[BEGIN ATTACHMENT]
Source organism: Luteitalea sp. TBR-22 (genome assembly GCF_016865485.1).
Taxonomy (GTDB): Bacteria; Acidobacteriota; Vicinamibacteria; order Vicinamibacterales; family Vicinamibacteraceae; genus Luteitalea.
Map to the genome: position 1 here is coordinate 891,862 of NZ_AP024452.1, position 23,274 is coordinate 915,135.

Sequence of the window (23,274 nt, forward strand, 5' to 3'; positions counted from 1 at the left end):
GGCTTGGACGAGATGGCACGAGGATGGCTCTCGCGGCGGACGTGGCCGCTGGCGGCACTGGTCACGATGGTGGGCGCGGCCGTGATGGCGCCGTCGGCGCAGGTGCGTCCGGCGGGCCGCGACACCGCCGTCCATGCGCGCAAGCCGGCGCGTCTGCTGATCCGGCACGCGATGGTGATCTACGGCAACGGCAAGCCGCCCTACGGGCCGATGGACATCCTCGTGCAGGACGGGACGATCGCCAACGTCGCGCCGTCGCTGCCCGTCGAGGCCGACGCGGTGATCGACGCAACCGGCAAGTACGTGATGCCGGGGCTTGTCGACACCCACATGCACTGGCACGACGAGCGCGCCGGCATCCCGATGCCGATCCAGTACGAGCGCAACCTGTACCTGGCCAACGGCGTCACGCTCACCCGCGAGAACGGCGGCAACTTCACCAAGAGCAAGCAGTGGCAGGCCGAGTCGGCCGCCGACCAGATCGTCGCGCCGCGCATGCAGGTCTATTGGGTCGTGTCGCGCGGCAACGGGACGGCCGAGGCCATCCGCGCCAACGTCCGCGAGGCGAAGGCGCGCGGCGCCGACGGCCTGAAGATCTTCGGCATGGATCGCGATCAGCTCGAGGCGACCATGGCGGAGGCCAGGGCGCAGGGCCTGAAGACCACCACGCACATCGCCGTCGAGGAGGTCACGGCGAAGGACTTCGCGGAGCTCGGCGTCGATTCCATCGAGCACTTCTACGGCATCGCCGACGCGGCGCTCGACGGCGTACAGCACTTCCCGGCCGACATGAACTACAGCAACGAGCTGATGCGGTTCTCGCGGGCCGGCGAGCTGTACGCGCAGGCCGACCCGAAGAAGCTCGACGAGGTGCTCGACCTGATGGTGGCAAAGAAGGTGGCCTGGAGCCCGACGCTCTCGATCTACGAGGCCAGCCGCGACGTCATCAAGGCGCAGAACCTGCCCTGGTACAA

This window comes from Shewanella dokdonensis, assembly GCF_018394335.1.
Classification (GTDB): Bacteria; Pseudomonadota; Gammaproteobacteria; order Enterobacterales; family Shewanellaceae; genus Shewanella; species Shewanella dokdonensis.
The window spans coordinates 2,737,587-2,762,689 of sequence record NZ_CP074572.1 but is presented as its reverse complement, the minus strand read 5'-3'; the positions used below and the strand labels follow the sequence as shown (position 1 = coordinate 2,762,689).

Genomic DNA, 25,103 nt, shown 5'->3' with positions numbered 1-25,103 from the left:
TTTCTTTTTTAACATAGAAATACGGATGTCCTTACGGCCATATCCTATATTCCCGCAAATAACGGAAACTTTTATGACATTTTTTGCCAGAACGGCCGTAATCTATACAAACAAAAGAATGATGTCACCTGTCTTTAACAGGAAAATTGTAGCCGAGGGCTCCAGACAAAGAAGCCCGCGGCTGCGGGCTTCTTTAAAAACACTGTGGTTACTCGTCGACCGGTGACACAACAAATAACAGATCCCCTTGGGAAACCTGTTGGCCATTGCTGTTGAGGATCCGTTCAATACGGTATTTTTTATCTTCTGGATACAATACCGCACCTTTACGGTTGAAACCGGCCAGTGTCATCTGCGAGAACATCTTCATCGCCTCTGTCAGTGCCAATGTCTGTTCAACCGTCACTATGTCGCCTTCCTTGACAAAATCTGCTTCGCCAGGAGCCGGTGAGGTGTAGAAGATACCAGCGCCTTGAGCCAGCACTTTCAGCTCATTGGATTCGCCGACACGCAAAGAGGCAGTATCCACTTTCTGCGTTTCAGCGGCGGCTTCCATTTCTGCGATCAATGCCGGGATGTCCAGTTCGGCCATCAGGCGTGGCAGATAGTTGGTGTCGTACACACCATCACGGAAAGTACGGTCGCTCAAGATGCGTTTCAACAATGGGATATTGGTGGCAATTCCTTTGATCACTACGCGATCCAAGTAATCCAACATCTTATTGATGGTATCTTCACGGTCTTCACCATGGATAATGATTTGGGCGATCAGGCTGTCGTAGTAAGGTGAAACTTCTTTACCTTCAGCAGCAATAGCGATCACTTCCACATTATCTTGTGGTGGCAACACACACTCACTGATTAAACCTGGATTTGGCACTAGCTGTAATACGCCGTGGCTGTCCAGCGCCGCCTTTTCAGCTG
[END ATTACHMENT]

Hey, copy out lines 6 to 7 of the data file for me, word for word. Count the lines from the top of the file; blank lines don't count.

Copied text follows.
This window comes from Shewanella dokdonensis, assembly GCF_018394335.1.
Classification (GTDB): Bacteria; Pseudomonadota; Gammaproteobacteria; order Enterobacterales; family Shewanellaceae; genus Shewanella; species Shewanella dokdonensis.